Open Access Research article

The use of cessation assistance among smokers from China: Findings from the ITC China Survey

Jilan Yang1, David Hammond1*, Pete Driezen1, Richard J O'Connor2, Qiang Li3, Hua-Hie Yong4, Geoffrey T Fong56 and Yuan Jiang3

Author Affiliations

1 Department of Health Studies and Gerontology, University of Waterloo, Waterloo, Canada

2 Department of Health Behavior, Roswell Park Cancer Institute, Buffalo, New York, USA

3 National Tobacco Control Office, Chinese Center for Disease Control and Prevention, Beijing, China

4 The Cancer Council Victoria, Melbourne, Australia

5 Department of Psychology, University of Waterloo, Waterloo, Canada

6 Ontario Institute for Cancer Research, Toronto, Canada

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BMC Public Health 2011, 11:75  doi:10.1186/1471-2458-11-75

Published: 2 February 2011



Stop smoking medications significantly increase the likelihood of smoking cessation. However, there are no population-based studies of stop-smoking medication use in China, the largest tobacco market in the world. This study examined stop-smoking medication use and its association with quitting behavior among a population-based sample of Chinese smokers.


Face-to-face interviews were conducted with 4,627 smokers from six cities in the ITC China cohort survey. Longitudinal analyses were conducted using Wave 1 (April to August, 2006) and Wave 2 (November 2007 to January 2008).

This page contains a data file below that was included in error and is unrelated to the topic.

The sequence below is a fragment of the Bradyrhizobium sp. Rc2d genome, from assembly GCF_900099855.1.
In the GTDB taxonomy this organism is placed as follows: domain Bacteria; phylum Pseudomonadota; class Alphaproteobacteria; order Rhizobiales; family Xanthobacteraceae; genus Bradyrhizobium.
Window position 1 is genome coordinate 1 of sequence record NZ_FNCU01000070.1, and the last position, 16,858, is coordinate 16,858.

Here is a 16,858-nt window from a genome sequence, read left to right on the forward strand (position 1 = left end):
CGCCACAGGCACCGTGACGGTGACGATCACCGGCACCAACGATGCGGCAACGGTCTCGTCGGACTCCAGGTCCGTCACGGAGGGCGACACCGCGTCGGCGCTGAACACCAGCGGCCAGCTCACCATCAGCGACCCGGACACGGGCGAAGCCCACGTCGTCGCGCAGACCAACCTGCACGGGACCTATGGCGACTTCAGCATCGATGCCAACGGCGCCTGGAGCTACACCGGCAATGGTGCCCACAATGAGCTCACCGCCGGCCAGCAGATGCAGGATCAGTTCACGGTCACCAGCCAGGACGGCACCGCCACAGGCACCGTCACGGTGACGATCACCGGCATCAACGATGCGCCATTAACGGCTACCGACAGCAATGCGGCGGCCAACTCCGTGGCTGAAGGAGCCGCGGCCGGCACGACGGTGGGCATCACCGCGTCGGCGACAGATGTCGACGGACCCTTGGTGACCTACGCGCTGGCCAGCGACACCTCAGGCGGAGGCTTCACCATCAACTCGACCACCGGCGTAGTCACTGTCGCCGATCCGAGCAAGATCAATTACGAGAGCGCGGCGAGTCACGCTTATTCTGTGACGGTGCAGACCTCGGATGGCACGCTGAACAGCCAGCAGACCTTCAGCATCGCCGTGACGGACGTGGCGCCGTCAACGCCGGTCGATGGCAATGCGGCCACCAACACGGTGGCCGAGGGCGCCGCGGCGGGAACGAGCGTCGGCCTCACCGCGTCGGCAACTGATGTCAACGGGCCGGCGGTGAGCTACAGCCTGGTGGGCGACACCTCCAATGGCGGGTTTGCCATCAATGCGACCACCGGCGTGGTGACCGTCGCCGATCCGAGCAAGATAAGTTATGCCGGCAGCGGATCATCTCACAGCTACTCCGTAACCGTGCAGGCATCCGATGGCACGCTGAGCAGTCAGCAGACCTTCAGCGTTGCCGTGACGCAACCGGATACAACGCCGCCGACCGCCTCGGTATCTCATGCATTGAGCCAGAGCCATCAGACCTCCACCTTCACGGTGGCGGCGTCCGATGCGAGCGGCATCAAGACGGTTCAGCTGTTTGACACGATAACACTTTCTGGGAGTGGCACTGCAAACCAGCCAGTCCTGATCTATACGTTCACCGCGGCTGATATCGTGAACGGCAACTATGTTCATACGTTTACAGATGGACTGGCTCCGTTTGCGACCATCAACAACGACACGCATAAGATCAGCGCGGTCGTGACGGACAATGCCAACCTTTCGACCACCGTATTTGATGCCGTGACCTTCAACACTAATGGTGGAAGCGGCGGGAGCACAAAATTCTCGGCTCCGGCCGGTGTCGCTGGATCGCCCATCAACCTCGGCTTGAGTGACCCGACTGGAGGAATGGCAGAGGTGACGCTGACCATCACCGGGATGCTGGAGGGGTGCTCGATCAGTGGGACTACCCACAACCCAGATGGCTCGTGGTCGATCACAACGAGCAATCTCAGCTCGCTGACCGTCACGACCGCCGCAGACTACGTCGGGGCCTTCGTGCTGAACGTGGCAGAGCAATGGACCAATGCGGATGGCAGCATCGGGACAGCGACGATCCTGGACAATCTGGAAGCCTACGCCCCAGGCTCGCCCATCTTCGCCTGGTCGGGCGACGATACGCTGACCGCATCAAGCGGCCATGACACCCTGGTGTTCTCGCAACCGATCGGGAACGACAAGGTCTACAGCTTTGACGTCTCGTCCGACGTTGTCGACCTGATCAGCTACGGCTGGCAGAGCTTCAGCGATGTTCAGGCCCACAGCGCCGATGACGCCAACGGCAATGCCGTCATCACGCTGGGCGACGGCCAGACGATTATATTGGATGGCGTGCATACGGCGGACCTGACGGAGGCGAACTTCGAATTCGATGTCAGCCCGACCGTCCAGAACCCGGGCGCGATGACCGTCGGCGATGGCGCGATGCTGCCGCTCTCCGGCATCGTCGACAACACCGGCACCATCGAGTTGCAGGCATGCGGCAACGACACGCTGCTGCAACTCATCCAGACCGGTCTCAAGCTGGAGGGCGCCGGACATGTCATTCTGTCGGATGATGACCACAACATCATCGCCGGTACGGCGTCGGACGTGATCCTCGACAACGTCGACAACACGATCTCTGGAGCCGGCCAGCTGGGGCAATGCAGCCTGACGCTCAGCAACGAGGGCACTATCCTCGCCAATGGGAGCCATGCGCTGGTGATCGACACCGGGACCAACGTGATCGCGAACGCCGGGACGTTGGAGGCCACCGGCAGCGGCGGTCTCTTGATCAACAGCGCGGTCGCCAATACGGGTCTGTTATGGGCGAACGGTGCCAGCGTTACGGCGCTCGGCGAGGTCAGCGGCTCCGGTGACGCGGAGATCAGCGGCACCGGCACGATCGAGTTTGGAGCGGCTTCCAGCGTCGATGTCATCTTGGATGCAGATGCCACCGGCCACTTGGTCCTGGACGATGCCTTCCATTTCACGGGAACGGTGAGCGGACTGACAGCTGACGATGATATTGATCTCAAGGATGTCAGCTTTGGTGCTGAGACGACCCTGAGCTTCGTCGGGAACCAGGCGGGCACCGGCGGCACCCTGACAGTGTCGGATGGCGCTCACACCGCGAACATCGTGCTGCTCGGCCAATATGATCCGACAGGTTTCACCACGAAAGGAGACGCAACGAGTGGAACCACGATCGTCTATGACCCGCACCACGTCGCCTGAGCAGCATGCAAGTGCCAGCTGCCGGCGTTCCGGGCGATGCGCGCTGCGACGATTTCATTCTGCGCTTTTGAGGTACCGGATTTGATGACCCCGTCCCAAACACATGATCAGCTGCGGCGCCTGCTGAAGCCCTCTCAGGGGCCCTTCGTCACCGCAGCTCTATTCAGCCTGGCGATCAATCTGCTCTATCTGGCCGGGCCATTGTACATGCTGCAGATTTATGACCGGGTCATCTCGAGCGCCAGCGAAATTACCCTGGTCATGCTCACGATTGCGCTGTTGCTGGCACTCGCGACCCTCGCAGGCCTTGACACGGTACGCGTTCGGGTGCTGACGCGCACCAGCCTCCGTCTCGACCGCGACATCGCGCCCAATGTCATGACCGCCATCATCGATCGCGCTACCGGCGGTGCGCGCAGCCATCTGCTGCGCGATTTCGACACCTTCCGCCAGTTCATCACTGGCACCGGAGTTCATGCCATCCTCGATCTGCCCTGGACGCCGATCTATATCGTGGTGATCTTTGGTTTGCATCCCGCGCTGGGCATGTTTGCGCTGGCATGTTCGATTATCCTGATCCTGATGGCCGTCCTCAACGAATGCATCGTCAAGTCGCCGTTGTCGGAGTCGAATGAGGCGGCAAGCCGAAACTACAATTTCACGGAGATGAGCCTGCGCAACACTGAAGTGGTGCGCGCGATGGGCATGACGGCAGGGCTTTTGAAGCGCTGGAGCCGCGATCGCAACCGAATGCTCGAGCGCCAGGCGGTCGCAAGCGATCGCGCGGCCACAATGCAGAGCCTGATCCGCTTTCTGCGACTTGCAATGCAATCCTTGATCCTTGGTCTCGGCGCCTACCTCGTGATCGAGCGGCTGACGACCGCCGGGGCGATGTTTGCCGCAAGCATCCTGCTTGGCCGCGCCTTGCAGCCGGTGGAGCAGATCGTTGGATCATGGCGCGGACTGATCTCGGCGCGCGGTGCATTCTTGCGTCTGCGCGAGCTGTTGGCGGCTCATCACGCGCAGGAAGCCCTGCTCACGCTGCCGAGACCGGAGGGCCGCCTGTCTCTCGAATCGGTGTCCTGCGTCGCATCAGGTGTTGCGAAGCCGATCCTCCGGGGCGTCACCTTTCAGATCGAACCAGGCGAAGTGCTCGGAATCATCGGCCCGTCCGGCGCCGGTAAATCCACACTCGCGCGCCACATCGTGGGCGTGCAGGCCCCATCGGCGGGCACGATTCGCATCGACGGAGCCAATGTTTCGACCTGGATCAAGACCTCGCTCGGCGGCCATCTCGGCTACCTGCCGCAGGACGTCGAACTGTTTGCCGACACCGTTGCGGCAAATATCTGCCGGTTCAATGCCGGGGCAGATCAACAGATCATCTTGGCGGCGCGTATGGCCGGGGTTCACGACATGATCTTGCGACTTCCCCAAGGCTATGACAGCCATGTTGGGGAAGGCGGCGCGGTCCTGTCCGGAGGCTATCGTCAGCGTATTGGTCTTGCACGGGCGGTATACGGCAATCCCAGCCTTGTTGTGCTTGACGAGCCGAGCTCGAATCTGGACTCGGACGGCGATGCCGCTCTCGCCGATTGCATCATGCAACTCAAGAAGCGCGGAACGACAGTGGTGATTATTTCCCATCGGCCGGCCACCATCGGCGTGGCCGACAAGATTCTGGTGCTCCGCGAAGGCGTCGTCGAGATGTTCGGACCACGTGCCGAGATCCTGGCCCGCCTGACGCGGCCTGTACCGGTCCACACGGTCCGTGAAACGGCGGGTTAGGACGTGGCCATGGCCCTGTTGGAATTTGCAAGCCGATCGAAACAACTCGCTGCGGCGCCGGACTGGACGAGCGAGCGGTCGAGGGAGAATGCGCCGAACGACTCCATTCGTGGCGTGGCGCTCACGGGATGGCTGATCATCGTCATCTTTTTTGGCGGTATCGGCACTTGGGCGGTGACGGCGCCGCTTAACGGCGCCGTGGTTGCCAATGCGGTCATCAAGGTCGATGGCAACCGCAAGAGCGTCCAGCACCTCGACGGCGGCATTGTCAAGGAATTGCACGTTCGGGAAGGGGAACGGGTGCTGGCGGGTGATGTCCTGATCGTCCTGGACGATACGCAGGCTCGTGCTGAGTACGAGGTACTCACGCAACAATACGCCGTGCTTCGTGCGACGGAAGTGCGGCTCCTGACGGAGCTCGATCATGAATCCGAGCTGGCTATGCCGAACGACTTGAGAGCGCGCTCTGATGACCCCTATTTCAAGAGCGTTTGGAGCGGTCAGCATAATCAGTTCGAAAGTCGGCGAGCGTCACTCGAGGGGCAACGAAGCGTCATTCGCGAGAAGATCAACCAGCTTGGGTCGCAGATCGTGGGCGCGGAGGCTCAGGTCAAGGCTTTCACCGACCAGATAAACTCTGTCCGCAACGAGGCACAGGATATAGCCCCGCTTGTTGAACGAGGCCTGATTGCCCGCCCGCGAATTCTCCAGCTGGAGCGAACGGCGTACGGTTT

Approximately 26% of smokers had attempted to quit between Waves 1 and 2, and 6% were abstinent at 18-month follow-up. Only 5.8% of those attempting to quit reported NRT use and NRT was associated with lower odds of abstinence at Wave 2 (OR = 0.11; 95%CI = 0.03-0.46). Visiting a doctor/health professional was associated with greater attempts to quit smoking (OR = 1.60 and 2.78; 95%CI = 1.22-2.10 and 2.21-3.49 respectively) and being abstinent (OR = 1.77 and 1.85; 95%CI = 1.18-2.66 and 1.13-3.04 respectively) at 18-month follow-up relative to the smokers who did not visit doctor/health professional.


The use of formal help for smoking cessation is low in China. There is an urgent need to explore the use and effectiveness of stop-smoking medications in China and in other non-Western markets.